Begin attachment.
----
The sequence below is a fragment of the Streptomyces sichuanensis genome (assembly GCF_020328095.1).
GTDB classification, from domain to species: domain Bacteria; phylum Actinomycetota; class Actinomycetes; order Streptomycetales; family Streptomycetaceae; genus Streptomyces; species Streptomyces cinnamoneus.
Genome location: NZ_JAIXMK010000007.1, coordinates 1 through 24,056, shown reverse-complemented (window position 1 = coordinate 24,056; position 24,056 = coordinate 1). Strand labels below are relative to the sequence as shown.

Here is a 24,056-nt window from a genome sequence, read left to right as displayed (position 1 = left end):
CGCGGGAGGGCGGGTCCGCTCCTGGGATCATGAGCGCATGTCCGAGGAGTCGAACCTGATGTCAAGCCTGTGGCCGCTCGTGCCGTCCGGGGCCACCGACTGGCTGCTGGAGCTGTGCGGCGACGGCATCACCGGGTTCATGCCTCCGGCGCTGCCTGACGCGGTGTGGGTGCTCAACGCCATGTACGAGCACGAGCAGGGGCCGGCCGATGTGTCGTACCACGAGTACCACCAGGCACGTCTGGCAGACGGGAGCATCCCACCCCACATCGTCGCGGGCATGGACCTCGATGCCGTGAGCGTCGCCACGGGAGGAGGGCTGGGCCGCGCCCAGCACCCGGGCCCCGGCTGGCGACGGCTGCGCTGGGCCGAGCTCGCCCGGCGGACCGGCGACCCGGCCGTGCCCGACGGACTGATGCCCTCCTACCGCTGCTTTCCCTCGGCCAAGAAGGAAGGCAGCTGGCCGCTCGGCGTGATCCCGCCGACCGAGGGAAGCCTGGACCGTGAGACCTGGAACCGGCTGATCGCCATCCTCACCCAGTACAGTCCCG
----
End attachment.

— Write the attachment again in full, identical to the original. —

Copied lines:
The sequence below is a fragment of the Streptomyces sichuanensis genome (assembly GCF_020328095.1).
GTDB classification, from domain to species: domain Bacteria; phylum Actinomycetota; class Actinomycetes; order Streptomycetales; family Streptomycetaceae; genus Streptomyces; species Streptomyces cinnamoneus.
Genome location: NZ_JAIXMK010000007.1, coordinates 1 through 24,056, shown reverse-complemented (window position 1 = coordinate 24,056; position 24,056 = coordinate 1). Strand labels below are relative to the sequence as shown.

Here is a 24,056-nt window from a genome sequence, read left to right as displayed (position 1 = left end):
CGCGGGAGGGCGGGTCCGCTCCTGGGATCATGAGCGCATGTCCGAGGAGTCGAACCTGATGTCAAGCCTGTGGCCGCTCGTGCCGTCCGGGGCCACCGACTGGCTGCTGGAGCTGTGCGGCGACGGCATCACCGGGTTCATGCCTCCGGCGCTGCCTGACGCGGTGTGGGTGCTCAACGCCATGTACGAGCACGAGCAGGGGCCGGCCGATGTGTCGTACCACGAGTACCACCAGGCACGTCTGGCAGACGGGAGCATCCCACCCCACATCGTCGCGGGCATGGACCTCGATGCCGTGAGCGTCGCCACGGGAGGAGGGCTGGGCCGCGCCCAGCACCCGGGCCCCGGCTGGCGACGGCTGCGCTGGGCCGAGCTCGCCCGGCGGACCGGCGACCCGGCCGTGCCCGACGGACTGATGCCCTCCTACCGCTGCTTTCCCTCGGCCAAGAAGGAAGGCAGCTGGCCGCTCGGCGTGATCCCGCCGACCGAGGGAAGCCTGGACCGTGAGACCTGGAACCGGCTGATCGCCATCCTCACCCAGTACAGTCCCG